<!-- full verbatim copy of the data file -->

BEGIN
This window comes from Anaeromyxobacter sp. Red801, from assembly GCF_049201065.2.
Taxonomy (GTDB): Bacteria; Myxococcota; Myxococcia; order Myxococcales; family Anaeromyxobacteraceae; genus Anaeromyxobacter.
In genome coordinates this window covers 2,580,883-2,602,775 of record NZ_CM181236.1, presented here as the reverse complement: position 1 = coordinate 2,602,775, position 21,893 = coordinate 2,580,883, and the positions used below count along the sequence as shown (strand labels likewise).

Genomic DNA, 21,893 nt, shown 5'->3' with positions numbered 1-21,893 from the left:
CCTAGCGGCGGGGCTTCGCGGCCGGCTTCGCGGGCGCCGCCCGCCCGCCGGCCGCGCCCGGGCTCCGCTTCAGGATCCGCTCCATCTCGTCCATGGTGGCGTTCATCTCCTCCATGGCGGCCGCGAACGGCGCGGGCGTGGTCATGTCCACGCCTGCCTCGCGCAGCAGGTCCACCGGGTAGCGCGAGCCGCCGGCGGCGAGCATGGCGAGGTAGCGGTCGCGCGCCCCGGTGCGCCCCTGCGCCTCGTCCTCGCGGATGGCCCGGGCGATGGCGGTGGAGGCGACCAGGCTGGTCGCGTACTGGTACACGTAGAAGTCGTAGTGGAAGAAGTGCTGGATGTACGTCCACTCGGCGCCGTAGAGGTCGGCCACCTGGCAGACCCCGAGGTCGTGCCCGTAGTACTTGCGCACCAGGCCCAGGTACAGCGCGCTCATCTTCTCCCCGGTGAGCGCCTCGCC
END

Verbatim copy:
This window comes from Anaeromyxobacter sp. Red801, from assembly GCF_049201065.2.
Taxonomy (GTDB): Bacteria; Myxococcota; Myxococcia; order Myxococcales; family Anaeromyxobacteraceae; genus Anaeromyxobacter.
In genome coordinates this window covers 2,580,883-2,602,775 of record NZ_CM181236.1, presented here as the reverse complement: position 1 = coordinate 2,602,775, position 21,893 = coordinate 2,580,883, and the positions used below count along the sequence as shown (strand labels likewise).

Genomic DNA, 21,893 nt, shown 5'->3' with positions numbered 1-21,893 from the left:
CCTAGCGGCGGGGCTTCGCGGCCGGCTTCGCGGGCGCCGCCCGCCCGCCGGCCGCGCCCGGGCTCCGCTTCAGGATCCGCTCCATCTCGTCCATGGTGGCGTTCATCTCCTCCATGGCGGCCGCGAACGGCGCGGGCGTGGTCATGTCCACGCCTGCCTCGCGCAGCAGGTCCACCGGGTAGCGCGAGCCGCCGGCGGCGAGCATGGCGAGGTAGCGGTCGCGCGCCCCGGTGCGCCCCTGCGCCTCGTCCTCGCGGATGGCCCGGGCGATGGCGGTGGAGGCGACCAGGCTGGTCGCGTACTGGTACACGTAGAAGTCGTAGTGGAAGAAGTGCTGGATGTACGTCCACTCGGCGCCGTAGAGGTCGGCCACCTGGCAGACCCCGAGGTCGTGCCCGTAGTACTTGCGCACCAGGCCCAGGTACAGCGCGCTCATCTTCTCCCCGGTGAGCGCCTCGCC